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  25. I am so excited to try this! Just a thought, for those doing gluten free, a lot of rolled oats ar coated it wheat flour to keep them from sticking together - you need to get the ones marked gluten free. also - I have uesd steel cut oats in a few recipes, ground up - is there any reason why that wouldn't work here?

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  27. I made this yesterday and I am thrilled!! The oats ground up perfectly in the food processor and the ingredients were all in my pantry which is rare with gluten free recipes. The finished product is light, moist, fluffy, crispy crust and tastes delicious, it reminds me of whole wheat bread that I used to love. My husband is on a renal diet and I thought I would never find gluten free that bread that is also low in potassium, I used tapioca starch and omitted the salt but will use just a bit next time, but even without it the honey and cinnamon give it enough sweet so its doesn't taste bland at all. Only thing is, it rose, and rose and rose.! I overfilled the bread pan thinking it would only rise a little as most gluten free breads do, but I am not complaining at all. I will just make a couple sandwich buns on the side next time.

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  29. My first try with a gluten free bread and aren't I feeling lucky to have tried this one first! Delicious! For those who had the bread raise up and out of your pan, I made one 9x4" loaf and also a small round loaf. The dough does double as it rises as the recipe said it would. We are so happy to finally have a delicious bread to eat without wheat! Thank you!

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  30. I am excited to try this recipe! I've been looking for a healthy and tasty gf bread. Could I substitute 1 cup+ 2 tsp of any gf flour blend (that includes xantham gum) for the cornstarch, rice flour & xantham gum? Would the xantham gum that's in the flour blend be enough to compensate for the oat flour as well (or does oat flour even need xantham gum?)? Also, would this work in a bread machine?? Thanks!!

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  31. This is heaven on a plate! Made some slight alterations.. split the oat/rice flour ratio 50:50 so used about 2 cups of each, used coconut oil rather than olive oil and used 2 tbsp yeast rather than 2 tsp. Have spread a slice with honey and am scoffing as I write!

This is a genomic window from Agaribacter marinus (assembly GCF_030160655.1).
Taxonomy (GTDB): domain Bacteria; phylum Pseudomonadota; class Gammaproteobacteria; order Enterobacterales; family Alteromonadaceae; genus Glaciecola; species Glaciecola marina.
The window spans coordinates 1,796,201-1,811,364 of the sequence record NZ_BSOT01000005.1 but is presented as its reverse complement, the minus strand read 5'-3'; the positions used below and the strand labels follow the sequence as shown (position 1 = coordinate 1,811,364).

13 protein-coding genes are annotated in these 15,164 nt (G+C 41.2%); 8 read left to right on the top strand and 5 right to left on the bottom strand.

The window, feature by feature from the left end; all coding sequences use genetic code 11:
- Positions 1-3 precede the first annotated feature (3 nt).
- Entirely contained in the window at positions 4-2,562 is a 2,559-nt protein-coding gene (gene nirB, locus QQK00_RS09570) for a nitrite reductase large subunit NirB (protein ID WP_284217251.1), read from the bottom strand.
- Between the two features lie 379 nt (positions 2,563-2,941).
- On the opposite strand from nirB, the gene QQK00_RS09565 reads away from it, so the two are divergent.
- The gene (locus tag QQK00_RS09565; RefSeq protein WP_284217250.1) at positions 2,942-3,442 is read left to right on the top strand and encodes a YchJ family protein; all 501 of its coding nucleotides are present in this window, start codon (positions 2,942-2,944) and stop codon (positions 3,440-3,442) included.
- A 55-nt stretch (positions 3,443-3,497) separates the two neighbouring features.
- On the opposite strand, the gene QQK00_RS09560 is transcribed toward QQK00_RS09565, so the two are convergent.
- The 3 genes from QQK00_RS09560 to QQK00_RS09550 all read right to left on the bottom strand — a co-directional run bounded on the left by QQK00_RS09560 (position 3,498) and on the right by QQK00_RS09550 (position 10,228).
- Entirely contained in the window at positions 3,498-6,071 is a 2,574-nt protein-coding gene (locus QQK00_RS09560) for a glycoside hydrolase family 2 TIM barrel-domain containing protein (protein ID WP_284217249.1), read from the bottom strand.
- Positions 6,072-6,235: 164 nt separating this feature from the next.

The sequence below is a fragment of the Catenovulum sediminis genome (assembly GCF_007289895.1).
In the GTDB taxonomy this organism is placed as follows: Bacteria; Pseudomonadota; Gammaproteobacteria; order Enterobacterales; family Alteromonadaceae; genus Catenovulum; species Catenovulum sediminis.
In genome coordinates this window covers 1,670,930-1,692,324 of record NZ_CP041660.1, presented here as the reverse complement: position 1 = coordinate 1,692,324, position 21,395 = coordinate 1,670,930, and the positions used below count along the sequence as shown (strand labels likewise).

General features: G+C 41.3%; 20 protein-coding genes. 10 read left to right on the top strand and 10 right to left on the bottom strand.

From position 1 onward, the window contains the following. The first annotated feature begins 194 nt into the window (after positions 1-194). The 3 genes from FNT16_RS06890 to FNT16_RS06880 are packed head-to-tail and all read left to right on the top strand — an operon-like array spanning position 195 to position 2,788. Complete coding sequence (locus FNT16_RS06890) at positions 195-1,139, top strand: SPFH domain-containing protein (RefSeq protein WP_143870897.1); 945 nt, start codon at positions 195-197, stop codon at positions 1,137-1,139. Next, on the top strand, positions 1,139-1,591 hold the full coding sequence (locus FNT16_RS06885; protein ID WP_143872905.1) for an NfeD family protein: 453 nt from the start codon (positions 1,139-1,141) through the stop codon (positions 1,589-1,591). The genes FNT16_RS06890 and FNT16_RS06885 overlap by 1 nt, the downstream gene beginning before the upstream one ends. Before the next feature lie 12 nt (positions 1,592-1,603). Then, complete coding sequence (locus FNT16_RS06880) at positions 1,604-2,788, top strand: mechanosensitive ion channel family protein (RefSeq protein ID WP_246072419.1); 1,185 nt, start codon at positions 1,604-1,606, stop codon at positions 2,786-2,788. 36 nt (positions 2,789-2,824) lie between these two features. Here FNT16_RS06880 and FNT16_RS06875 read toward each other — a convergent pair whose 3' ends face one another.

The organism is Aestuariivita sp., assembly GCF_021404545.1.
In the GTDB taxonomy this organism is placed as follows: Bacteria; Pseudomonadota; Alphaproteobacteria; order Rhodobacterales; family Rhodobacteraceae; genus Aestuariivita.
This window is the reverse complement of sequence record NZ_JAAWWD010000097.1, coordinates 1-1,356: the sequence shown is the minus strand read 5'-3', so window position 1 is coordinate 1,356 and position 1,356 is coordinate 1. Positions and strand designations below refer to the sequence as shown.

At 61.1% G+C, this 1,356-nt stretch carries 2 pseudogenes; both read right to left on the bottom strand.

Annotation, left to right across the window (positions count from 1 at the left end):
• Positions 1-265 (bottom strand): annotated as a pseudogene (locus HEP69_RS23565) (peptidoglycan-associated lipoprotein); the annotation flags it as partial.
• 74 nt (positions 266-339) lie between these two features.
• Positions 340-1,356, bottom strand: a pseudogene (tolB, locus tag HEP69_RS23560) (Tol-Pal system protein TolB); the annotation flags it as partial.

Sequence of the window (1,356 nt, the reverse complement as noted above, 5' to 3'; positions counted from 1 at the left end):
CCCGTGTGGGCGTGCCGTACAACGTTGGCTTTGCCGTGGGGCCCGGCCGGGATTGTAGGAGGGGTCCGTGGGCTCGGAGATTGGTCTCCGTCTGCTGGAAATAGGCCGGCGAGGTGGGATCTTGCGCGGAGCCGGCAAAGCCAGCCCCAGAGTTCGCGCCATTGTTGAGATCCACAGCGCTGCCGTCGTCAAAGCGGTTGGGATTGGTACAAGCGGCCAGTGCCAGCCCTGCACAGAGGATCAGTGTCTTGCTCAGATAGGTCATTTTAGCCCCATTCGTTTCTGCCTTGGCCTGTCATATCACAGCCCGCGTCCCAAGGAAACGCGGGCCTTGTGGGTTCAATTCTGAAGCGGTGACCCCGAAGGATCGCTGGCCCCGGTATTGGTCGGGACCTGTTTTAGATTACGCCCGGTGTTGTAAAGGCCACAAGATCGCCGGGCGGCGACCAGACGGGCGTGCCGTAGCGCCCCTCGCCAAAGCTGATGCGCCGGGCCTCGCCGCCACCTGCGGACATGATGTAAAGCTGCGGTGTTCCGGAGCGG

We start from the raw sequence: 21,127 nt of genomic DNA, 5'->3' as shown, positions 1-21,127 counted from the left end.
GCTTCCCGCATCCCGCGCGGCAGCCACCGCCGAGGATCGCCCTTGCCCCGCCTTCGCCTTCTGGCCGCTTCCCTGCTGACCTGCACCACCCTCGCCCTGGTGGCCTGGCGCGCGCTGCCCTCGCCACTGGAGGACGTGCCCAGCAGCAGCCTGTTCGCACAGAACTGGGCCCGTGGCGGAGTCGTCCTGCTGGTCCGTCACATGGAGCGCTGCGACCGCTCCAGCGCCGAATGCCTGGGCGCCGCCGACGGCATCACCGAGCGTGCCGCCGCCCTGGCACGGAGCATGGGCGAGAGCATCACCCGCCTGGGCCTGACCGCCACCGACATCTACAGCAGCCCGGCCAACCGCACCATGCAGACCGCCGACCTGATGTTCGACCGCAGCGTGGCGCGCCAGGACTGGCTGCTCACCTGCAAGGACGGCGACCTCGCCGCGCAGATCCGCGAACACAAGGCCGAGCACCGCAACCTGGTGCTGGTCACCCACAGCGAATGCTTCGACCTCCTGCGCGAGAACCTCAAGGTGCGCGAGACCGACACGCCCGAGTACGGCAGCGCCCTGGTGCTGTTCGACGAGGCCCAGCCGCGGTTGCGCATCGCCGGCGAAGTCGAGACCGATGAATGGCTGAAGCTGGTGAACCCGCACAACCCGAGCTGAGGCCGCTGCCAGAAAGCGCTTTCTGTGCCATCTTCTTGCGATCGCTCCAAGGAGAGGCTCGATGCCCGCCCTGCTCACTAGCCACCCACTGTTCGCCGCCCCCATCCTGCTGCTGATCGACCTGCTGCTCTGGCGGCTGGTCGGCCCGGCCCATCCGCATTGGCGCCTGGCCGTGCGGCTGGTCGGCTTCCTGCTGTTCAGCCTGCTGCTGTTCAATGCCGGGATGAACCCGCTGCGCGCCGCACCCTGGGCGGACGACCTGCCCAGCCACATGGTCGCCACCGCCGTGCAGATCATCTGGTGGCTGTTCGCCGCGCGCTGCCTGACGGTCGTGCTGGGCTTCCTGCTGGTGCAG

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  32. This was delicious and easy. Thank you for the recipe!

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  33. Just made a loaf - this is delicious and so very easy! I've tried several GF things, but they have all had that nasty after-taste/feel to it. This doesn't at all. Thanks so very much!

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  34. Did you use instant yeast? I have been trying to make bread this week and I am having problems getting it to rise.

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    1. I probably used instant dry. If you're having trouble, try buying new yeast. Your bread won't rise if it's dead!

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    3. Besides different yeast... try adding the honey in with the water to feed to yeast and see if you have better luck. Also, the temperature of the water can't be too hot or too cold with yeast. The rule I was told (and it works for me) is to run the water temp at the sink until you can only hold your hand under it for about 15 seconds.

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  35. I'm embarrassed to say how many times I've made this since discovering it on Monday. It's SO GOOD. I had literally given up ever eating good bread again...until now! Even my gluten eating husband loves it! Huge fans. Thank you so much!

    P.S. I use brown rice flour, and it works great!

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  36. Anyone tried this in their breadmaker?

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  37. I made this but sadly it turned out dense and crumbly.:-( I'll try again but what consistency is the finished bread supposed to be? Like quick breads or like yeast breads? Mine was definitely like a failed quick bread. My yeast was fresh although I followed the directions on the pack which said to mix it in with the flour rather than stirring it in the water...maybe that was my error?

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  38. Mine was a huge failure in the breadmaker. I tried again using the standard recipe. It actually made 2 10" loaf pans for me. I think its is bc it is warm here and the yeast was happy with the heat. Delish, btw. My hubs and the kids love it.

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  39. Replaced some of the oat flour with pea flour and used more rice flour (didn't have enough oat flour at home). Also had to replace xanthan gum with gelatin and added some cardamom. And it came out quite good, a bit different but interesting taste - pea flour gives a kind of nutty taste. Texture was good, perhaps should have let it rise longer before baking. Excellent recipe.